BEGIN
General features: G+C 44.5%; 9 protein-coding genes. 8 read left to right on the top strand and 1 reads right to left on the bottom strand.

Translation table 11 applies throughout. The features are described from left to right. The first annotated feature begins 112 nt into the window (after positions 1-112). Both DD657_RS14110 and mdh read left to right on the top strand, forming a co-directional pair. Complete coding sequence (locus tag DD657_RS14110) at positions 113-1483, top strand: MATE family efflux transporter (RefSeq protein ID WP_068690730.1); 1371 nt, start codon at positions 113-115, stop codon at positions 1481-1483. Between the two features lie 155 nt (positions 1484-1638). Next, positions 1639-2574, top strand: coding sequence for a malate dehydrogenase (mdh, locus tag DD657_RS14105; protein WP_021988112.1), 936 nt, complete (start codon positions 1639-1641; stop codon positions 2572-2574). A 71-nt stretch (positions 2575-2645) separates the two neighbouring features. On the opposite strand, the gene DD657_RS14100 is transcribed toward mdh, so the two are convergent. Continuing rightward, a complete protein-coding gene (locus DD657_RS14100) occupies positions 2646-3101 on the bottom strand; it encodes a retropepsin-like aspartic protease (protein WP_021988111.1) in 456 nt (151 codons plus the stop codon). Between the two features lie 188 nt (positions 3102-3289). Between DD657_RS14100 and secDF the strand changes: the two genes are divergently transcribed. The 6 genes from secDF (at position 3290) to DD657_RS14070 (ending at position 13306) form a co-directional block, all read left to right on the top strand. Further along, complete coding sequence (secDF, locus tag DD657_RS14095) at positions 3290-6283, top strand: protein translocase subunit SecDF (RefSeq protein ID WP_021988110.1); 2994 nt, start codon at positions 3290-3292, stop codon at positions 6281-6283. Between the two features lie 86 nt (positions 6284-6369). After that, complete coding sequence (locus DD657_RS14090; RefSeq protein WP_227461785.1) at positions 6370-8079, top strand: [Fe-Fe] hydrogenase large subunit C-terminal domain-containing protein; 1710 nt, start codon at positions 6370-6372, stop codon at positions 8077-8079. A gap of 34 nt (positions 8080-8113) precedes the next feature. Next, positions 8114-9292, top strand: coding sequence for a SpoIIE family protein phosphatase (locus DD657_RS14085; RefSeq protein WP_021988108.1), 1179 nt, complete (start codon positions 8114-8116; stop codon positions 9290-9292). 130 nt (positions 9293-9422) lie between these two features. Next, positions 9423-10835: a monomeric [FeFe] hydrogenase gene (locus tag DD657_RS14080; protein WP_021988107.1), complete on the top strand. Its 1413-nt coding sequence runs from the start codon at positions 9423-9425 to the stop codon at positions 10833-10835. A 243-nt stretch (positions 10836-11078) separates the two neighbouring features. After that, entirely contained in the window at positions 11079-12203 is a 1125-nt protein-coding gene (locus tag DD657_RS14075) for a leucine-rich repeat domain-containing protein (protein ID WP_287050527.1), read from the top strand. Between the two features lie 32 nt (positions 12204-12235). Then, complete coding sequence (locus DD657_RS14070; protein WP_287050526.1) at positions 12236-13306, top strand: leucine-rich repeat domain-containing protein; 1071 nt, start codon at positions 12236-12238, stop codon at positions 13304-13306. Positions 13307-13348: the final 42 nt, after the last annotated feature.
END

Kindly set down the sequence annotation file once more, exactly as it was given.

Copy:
General features: G+C 44.5%; 9 protein-coding genes. 8 read left to right on the top strand and 1 reads right to left on the bottom strand.

Translation table 11 applies throughout. The features are described from left to right. The first annotated feature begins 112 nt into the window (after positions 1-112). Both DD657_RS14110 and mdh read left to right on the top strand, forming a co-directional pair. Complete coding sequence (locus tag DD657_RS14110) at positions 113-1483, top strand: MATE family efflux transporter (RefSeq protein ID WP_068690730.1); 1371 nt, start codon at positions 113-115, stop codon at positions 1481-1483. Between the two features lie 155 nt (positions 1484-1638). Next, positions 1639-2574, top strand: coding sequence for a malate dehydrogenase (mdh, locus tag DD657_RS14105; protein WP_021988112.1), 936 nt, complete (start codon positions 1639-1641; stop codon positions 2572-2574). A 71-nt stretch (positions 2575-2645) separates the two neighbouring features. On the opposite strand, the gene DD657_RS14100 is transcribed toward mdh, so the two are convergent. Continuing rightward, a complete protein-coding gene (locus DD657_RS14100) occupies positions 2646-3101 on the bottom strand; it encodes a retropepsin-like aspartic protease (protein WP_021988111.1) in 456 nt (151 codons plus the stop codon). Between the two features lie 188 nt (positions 3102-3289). Between DD657_RS14100 and secDF the strand changes: the two genes are divergently transcribed. The 6 genes from secDF (at position 3290) to DD657_RS14070 (ending at position 13306) form a co-directional block, all read left to right on the top strand. Further along, complete coding sequence (secDF, locus tag DD657_RS14095) at positions 3290-6283, top strand: protein translocase subunit SecDF (RefSeq protein ID WP_021988110.1); 2994 nt, start codon at positions 3290-3292, stop codon at positions 6281-6283. Between the two features lie 86 nt (positions 6284-6369). After that, complete coding sequence (locus DD657_RS14090; RefSeq protein WP_227461785.1) at positions 6370-8079, top strand: [Fe-Fe] hydrogenase large subunit C-terminal domain-containing protein; 1710 nt, start codon at positions 6370-6372, stop codon at positions 8077-8079. A gap of 34 nt (positions 8080-8113) precedes the next feature. Next, positions 8114-9292, top strand: coding sequence for a SpoIIE family protein phosphatase (locus DD657_RS14085; RefSeq protein WP_021988108.1), 1179 nt, complete (start codon positions 8114-8116; stop codon positions 9290-9292). 130 nt (positions 9293-9422) lie between these two features. Next, positions 9423-10835: a monomeric [FeFe] hydrogenase gene (locus tag DD657_RS14080; protein WP_021988107.1), complete on the top strand. Its 1413-nt coding sequence runs from the start codon at positions 9423-9425 to the stop codon at positions 10833-10835. A 243-nt stretch (positions 10836-11078) separates the two neighbouring features. After that, entirely contained in the window at positions 11079-12203 is a 1125-nt protein-coding gene (locus tag DD657_RS14075) for a leucine-rich repeat domain-containing protein (protein ID WP_287050527.1), read from the top strand. Between the two features lie 32 nt (positions 12204-12235). Then, complete coding sequence (locus DD657_RS14070; protein WP_287050526.1) at positions 12236-13306, top strand: leucine-rich repeat domain-containing protein; 1071 nt, start codon at positions 12236-12238, stop codon at positions 13304-13306. Positions 13307-13348: the final 42 nt, after the last annotated feature.